(8) Structures related to the mediastinal surface of right and left lung

Right LungLeft Lung
1. Rt. atrium and auricle
2. A small part of right ventricle
3. Lower part of right brachiocephalic vein
4. Oesophagus
5. Right vagus nerve
6. Right phrenic nerve
7. Superior venacava
8. Azygous vein
9. Inferior venacava
10. Trachea
1. Left auricle
2. Left ventricle
3. Left brachio cephalic vein
4. Oesophagus
5. Left vagus nerve
6. Left phrenic nerve
7. Pulmonary trunk
8. Arch of aorta
9. Descending thoracic aorta
10. Thoracic duct

(9) Difference B/w the lungs

Right lungLeft lungs
1. It has two fissures and three lobes.
2. Anterior border is straight
3. Larger and heavier, weight about 625 gm.
4. Shoter and wider.
5. Right lung lies slightly above than left due to liver
1. It has only one fissure and two lobes. Third lobe- Lingula- Accomadation of heart.
2. Anterior border is interrupted by the cardiac notch.
3. Smaller and lighter, weight about 575 gm.
4. Longer and narrower.
5. Left lung lies slighlty be low than right due to small spleen.

(10) Bronchial Tree –

  • The trachea divides at the level of lower border of the 4s thoracic vertebrae into two primary bronchi.
  • One for each lungs. The right principal bronchus is shorter (1 inch) wider and vertical than the left principal bronchus.
  • Inhaled particles, therefore, tend to pass more frequently to the right lung. With the result than infection are more common on the right side than on the left.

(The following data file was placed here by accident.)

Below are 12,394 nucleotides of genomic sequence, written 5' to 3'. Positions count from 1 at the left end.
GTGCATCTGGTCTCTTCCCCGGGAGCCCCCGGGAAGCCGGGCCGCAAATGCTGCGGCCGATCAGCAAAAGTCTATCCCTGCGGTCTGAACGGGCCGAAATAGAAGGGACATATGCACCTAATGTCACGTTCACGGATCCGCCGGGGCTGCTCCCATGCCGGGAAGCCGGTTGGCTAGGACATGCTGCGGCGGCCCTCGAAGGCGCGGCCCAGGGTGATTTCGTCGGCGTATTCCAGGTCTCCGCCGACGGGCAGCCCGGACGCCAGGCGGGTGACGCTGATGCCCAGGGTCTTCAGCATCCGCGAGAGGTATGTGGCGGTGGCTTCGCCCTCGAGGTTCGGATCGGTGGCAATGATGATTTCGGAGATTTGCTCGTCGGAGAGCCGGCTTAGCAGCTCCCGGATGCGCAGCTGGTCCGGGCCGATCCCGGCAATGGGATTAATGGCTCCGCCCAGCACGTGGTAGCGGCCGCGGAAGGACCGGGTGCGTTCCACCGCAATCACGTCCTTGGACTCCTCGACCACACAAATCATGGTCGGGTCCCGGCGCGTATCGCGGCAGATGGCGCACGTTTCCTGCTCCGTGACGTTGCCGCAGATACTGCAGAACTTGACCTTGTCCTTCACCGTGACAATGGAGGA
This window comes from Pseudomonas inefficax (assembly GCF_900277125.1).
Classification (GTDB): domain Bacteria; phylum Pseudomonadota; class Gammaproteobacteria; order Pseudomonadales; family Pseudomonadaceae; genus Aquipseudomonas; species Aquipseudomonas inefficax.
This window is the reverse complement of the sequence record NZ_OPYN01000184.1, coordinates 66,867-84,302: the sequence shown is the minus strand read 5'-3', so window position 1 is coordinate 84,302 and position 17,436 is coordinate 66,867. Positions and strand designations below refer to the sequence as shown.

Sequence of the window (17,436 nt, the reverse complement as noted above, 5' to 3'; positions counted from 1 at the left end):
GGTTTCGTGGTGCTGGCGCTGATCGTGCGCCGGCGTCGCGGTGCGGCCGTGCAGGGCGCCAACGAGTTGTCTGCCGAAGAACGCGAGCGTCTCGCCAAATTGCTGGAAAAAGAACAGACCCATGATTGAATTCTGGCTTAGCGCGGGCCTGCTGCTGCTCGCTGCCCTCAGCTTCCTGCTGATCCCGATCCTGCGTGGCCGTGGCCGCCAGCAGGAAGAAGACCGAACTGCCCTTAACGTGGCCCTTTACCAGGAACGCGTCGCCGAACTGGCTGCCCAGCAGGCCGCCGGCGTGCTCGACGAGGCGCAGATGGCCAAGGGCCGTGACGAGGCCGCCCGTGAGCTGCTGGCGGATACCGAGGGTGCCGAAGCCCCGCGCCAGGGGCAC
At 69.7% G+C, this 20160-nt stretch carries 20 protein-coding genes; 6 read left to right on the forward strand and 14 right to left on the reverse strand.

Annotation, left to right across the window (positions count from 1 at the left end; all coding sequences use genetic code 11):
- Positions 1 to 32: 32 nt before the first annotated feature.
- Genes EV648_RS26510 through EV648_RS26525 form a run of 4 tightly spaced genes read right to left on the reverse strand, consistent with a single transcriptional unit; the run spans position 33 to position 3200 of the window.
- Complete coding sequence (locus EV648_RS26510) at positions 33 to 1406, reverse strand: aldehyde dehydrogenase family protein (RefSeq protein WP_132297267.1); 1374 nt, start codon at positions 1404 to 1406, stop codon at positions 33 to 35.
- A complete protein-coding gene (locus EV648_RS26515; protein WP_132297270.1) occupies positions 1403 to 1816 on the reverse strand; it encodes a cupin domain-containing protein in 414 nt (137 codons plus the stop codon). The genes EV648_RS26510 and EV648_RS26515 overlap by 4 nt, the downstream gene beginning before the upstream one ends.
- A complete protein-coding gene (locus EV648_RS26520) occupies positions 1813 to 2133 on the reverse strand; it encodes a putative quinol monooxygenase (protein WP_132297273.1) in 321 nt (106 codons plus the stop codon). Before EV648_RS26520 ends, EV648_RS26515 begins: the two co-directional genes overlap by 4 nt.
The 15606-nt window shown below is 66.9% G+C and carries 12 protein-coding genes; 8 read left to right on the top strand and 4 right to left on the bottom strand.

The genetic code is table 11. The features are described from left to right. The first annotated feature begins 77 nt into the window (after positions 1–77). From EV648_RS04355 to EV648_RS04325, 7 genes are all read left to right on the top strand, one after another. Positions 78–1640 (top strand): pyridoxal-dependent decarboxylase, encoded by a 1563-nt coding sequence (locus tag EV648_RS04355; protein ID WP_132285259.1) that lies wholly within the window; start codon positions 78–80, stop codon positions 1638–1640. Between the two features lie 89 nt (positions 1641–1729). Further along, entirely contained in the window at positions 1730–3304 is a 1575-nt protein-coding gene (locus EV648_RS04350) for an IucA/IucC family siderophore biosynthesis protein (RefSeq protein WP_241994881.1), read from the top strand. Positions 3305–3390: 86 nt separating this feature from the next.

• The left principal bronchus is longer (2 inches), narrower and more oblique than the right bronchus.
  • Each principal bronchus enters the lung through the hilum and divides into secondary (lobar) bronchi one for each lobe of the lungs. (3 on the right and 2 on the left side)
  • Each lobar bronchus divides into tertiary (segmental) bronchi.

One for each bronchopulmonary segment (10 on the right side and8 on the left side). The segmental bronchi divide repeatedly to form very small branches called terminal bronchioles. Still smaller branches are called respiratory bronchioles.

  • Each respiratory bronchiole aereates a small part of the lung known as a pulmonary unit.
  • The respiratory bronchiole ends in microscopic passages which are termed-
  • Alveolar ducts
  • Atria
  • Air saccules
  • Pulmonary alveoli

Gaseous exchanges take place in the alveoli

Trachea

Rt. and left principal bronchi (primary)

Secondary bronchi (Lobar)

Tertiary bronchi (Segmental)
↓ → Divides repeatedly
Terminal bronchioles
↓ → Still smaller
Respiratory bronchioles
↓ → ends in microscopic passage

  • Alveolar ducts